As was expected, air RPM experienced the greatest impact. The forecasted RPMs and the actual RPMs have yet to match one another; only in 2004 did the actual air RPMs cross over into and remain in the 95 percent prediction interval, which indicates that aviation only began to return to what would have been the expected set of RPMs in 2004. Rail PM actuals tended to be close to the forecasted values. VMT seems to show little difference between the actuals and the forecasts, with the exception of the months of September 2001 and September 2002, thereby indicating little longterm impact on overall VMT levels.
In order to more accurately define the impact of September 2001 on the actual data, we attempted to model the impact of September 11, 2001, using the full set of data (January 1990 to June 2004), with the threestep intervention procedure developed by Ord and Young (2004). Three components of the intervention are tested: an additive outlier (AO) on September 2001, a temporary decay (TC) starting October 2001, and a level shift (LS) starting November 2001.
For air RPM, the AO was significant, as was expected; the TC of 8 percent 5 also proved to be significant. The LS term was not significant – indicating that there may not be a permanent shift downward in the trend of the time series.
For rail RPM, none of the three-step intervention terms were significant, indicating that September 2001 did not have a significant impact on the series. However, as can be seen in the graph, there was an unexpected shortterm drop in the rail PM the following year (September through November), which may indicate an avoidance of travel on the oneyear anniversary.
For VMT, the AO at September 2001 was significant, but then the data returned to the expected pattern. So it may be that people avoided car travel in September 2001, but then returned to their usual driving behavior the following month. The summary of these intervention results are provided in table 2.
The next section conducts an analysis comparing the NHTS data with the time series analysis; the time series summaries used in the analysis are available in appendix E.
In order to simplify the comparison between the time series analysis and the NHTS data, only the forecast results from the time series analysis for the months of the NHTS data collection are considered. The three tables in appendix E show, according to the time series forecasting, both the actual values and the forecasts, along with the corresponding calculated forecast errors.
The travel estimates by mode presented in appendix E can be compared to the NHTS trip estimates to indicate what portion, if any, of the changes in the number of trips between the NHTS pre-and post-9/11 datasets can be attributed to the events of 9/11 and the following months covered by the NHTS survey.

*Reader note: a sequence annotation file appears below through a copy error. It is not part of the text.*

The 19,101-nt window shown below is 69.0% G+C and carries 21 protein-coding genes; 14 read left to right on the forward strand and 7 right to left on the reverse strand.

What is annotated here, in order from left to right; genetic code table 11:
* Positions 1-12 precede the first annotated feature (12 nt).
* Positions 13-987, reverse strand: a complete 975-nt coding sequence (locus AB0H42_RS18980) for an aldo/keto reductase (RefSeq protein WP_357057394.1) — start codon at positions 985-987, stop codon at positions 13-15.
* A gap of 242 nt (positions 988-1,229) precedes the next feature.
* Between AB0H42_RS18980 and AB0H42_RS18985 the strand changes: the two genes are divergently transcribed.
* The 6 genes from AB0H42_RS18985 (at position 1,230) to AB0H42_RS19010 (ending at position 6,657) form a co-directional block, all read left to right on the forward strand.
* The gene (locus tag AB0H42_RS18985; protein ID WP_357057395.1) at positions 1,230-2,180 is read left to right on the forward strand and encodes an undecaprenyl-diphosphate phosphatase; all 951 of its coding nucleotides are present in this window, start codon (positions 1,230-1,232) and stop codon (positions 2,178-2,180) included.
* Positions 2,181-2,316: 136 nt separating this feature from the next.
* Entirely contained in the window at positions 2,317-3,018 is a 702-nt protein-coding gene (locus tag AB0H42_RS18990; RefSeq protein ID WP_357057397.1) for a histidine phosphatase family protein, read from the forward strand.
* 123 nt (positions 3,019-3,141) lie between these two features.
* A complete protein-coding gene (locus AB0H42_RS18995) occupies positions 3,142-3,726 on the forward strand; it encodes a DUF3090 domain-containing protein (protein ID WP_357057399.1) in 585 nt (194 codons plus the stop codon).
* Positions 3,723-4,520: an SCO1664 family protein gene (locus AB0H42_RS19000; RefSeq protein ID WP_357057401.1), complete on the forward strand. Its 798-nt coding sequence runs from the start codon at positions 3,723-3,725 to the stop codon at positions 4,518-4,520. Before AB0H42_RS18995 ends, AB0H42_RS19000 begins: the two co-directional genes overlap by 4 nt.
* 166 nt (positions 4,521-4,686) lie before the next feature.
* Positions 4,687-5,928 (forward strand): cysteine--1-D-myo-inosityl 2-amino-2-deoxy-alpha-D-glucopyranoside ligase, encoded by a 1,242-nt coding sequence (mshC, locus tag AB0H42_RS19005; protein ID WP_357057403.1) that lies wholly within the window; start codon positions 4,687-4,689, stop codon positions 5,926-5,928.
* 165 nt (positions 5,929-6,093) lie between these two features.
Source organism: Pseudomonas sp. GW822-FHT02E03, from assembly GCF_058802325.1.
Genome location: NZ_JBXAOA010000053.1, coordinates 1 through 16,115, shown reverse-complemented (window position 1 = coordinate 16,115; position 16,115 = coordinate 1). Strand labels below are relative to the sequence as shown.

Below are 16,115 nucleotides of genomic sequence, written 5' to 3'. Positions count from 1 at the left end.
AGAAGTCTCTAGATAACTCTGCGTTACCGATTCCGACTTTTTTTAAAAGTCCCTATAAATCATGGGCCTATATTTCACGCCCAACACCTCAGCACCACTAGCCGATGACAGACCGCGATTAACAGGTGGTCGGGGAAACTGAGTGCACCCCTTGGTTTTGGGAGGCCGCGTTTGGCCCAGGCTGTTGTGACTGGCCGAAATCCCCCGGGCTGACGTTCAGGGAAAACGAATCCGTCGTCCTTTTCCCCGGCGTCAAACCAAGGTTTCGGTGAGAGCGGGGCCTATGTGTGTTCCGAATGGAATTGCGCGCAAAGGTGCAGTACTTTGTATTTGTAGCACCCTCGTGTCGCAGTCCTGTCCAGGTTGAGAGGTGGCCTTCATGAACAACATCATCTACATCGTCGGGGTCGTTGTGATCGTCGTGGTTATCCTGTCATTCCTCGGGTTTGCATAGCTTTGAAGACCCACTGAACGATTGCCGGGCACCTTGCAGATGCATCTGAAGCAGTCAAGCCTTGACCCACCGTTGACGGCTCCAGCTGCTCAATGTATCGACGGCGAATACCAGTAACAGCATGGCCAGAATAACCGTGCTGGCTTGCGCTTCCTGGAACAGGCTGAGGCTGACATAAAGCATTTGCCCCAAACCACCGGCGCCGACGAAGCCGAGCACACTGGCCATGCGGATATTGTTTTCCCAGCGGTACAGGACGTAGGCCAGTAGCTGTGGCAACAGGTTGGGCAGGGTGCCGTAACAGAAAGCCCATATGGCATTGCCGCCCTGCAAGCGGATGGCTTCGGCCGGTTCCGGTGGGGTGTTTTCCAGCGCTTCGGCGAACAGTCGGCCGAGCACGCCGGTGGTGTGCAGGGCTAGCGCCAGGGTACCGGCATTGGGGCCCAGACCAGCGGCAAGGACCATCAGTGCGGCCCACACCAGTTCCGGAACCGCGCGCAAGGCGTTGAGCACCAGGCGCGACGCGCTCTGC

Both the pre-and post-9/11 NHTS datasets were reweighted to give annual trip estimates for the U.S. population. However, the survey periods covered by each dataset do not give equivalent time periods before and after September 11, 2001. The NHTS survey was conducted from March 2001 to May 2002. The pre-and post-9/11 datasets divide the persons surveyed during that period into two groups, March 2001 to September 11, 2001 in the pre-9/11 dataset, and September 12, 2001 to May 2002 in the post-9/11 dataset. The pre-9/11 dataset covers three full months and parts of four other months. The post-9/11 dataset covers 5 full months and parts of 4 other months. The repeated months between the two datasets include March 2001 and March 2002, April 2001 and April 2002, May 2001 and May 2002, and the pre-and post-9/11 portions of September 2001. As a consequence of the unequal time periods covered in each dataset, the total number of estimated trips from each dataset cannot be compared to each other. However, it is possible to compare the trip estimates by calculating a monthly average number of trips from each dataset to adjust for the unequal time periods. Table 3 gives the comparison of NHTS monthly trip estimates to the travel estimates by mode in tables E1 through E3.
Unfortunately the comparisons are very rough. For highways, vehicle miles traveled includes all personal vehicle, public transit, and freight travel over all public highways in the United States. This is compared to NHTS trip estimates that include only long distance personal vehicle trips. For passenger rail, Amtrak passenger data is compared to the NHTS long-distance trips by rail, which likely includes some commuter rail trips. There are no long-distance bus data available for comparison to the NHTS bus trip estimates.
Air trips provide the most interesting comparison. Average monthly air RPM experienced a drop of 26.4 percent between the pre-9/11 time period and the post-9/11 time period. When the post-9/11 time period was forecast using previous historical trends, the drop was only 7.8 percent. The difference between those two percentage decreases, about 18.6 percent, can be viewed as the additional decrease in air travel beyond normal historical seasonal trends. The estimated decline from NHTS data of about 22 percent is roughly comparable to the 26 percent decline in air RPM. While the 22 percent cannot be divided up into seasonal and nonseasonal components, using the proportional change in air RPM as a proxy, this gives roughly about a 6 to 7 percent decline for normal seasonal trends and the rest, about 15 to 16 percent, can be attributed to other factors, including 9/11.
3 Quality information on the air RPM and rail PM can be found at: http://www.bts.gov/programs/economics_and_finance/transportation_services_index/html/source_and_documentation_and_ data_quality.html. Information on the quality of the VMT data can be found at: http://www.fhwa.dot.gov/ohim/tvtw/tvtpage.htm.